4 surprising California offenses

Whether exaggerated or fabricated, many “dumb law” lists that circulate online are highly entertaining but, sadly, short on fact. However, it is true that there are some rather unusual laws still on the books.

From old statutes made for a different time to modern city ordinances that address very specific local concerns, California has its share of unusual ways to break the law.

1. State law prohibits eating frogs used in jumping contests

In the California Gold Rush days, frog jumping contests were a popular activity in mining camps, including Angels Camp, which has celebrated its Frog Jumping Jubilee annually since 1928.

When food was harder to come by, catching and eating frogs was popular too. The state later made it illegal to eat any frogs used in a jumping competition.

2. Carmel-by-the-Sea requires a permit for high heels

If you want to stroll the streets of Carmel in high-heeled shoes, you will need a permit if the heels measure more than two inches high and less than one square inch wide (CMC 8.44.020). The city adopted this ordinance as a nod toward the community’s informal, scenic allure — and its uneven streets and sidewalks.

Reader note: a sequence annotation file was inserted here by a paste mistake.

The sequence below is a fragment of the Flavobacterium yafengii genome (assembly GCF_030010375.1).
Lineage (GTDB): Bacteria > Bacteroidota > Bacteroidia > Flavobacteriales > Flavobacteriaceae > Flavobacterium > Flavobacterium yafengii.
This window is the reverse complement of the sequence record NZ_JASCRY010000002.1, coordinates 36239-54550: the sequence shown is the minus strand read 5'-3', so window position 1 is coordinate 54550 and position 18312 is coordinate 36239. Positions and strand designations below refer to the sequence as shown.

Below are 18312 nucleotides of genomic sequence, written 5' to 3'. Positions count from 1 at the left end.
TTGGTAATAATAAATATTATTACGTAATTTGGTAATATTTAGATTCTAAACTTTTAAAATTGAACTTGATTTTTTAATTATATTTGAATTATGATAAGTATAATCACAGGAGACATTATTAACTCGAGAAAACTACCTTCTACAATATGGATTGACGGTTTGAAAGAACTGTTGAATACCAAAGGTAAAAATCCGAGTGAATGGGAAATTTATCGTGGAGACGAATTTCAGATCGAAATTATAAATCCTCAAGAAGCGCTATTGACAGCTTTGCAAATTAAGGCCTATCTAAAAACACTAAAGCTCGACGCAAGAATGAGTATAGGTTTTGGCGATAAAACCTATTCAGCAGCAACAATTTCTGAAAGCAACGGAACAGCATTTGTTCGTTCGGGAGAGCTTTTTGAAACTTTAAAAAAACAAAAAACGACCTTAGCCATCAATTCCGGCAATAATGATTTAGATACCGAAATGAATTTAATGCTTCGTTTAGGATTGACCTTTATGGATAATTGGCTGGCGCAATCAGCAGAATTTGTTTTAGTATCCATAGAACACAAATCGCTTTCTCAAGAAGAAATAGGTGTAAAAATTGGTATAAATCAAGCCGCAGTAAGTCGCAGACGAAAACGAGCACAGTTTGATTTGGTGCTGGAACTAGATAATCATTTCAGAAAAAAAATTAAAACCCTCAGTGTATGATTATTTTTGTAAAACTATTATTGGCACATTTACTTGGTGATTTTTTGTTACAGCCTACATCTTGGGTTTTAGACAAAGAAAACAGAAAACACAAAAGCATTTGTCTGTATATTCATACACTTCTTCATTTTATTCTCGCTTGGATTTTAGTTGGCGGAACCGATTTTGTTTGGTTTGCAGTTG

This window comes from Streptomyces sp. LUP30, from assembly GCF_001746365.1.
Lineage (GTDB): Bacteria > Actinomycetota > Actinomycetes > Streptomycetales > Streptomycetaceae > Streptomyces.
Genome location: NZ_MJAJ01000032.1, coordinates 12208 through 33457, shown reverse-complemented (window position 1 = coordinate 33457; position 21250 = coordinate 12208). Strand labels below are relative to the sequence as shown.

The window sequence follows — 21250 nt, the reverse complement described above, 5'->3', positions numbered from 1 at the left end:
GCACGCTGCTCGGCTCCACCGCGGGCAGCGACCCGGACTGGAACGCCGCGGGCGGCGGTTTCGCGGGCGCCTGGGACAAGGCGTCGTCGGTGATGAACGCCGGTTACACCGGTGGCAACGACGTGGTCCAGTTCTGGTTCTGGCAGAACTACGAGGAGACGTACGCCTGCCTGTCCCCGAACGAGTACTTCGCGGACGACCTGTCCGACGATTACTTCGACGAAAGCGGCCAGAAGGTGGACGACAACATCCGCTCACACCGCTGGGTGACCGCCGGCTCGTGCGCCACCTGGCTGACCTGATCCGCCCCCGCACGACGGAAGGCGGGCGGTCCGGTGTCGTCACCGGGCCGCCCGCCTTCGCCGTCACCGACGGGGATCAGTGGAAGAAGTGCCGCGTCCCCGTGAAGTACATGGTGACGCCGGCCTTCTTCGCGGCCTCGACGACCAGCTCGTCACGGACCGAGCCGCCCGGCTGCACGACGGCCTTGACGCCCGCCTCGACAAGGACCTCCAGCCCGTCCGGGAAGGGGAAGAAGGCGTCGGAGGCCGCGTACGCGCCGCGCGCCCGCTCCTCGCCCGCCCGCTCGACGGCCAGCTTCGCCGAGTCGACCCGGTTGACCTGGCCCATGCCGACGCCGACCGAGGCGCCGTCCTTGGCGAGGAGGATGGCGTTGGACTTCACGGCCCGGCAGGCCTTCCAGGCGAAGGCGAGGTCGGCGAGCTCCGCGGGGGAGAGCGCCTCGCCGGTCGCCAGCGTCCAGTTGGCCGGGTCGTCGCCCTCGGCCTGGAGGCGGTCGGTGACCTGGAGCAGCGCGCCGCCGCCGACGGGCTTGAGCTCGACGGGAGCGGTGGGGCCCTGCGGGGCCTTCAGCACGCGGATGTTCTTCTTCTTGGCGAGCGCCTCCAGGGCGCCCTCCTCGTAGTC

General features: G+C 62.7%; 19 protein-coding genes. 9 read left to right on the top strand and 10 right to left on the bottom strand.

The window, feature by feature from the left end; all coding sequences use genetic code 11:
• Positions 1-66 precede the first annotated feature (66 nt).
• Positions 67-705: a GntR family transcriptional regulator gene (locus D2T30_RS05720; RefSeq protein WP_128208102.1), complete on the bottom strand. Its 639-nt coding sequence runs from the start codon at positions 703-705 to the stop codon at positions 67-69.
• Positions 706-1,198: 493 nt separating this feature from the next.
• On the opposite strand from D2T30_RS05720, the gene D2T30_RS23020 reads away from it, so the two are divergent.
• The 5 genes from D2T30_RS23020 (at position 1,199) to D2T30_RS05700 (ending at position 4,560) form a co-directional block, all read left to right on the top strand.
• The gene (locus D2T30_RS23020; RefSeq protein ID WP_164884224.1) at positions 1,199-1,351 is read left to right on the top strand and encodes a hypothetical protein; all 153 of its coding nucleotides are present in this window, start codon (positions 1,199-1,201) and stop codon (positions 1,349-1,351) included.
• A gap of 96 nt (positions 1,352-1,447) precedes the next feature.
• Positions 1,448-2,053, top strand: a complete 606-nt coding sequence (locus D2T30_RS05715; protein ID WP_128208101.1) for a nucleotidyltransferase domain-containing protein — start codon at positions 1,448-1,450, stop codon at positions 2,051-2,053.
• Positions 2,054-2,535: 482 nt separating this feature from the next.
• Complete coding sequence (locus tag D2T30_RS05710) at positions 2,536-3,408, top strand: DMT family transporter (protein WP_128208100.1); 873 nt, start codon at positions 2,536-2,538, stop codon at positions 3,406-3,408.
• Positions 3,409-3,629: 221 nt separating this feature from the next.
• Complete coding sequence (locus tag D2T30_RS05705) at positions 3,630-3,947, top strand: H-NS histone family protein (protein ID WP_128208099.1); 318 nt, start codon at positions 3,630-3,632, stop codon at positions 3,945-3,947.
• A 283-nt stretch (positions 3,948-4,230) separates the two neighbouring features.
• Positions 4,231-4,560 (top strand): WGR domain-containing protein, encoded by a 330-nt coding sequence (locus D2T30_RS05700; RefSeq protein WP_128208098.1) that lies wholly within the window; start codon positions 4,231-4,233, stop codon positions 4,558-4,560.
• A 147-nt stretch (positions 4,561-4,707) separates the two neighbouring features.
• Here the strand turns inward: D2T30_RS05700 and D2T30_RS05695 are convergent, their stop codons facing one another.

3. San Diego puts a time limit on holiday lights

As in other major cities, San Diego has ordinances in place to reduce light pollution. While residents can put up eye-catching holiday lights, the municipal code sets a limit of 60 consecutive days and no more than a total of 120 days per year for bright seasonal displays.

4. Los Angeles prohibits washing someone else’s car in the street

Under Los Angeles’ municipal code SEC.80.74., you cannot dust, wipe, wash or otherwise clean part or all of a vehicle in the street unless you own or currently have “direct control or supervision” of the vehicle, i.e., permission from the owner.

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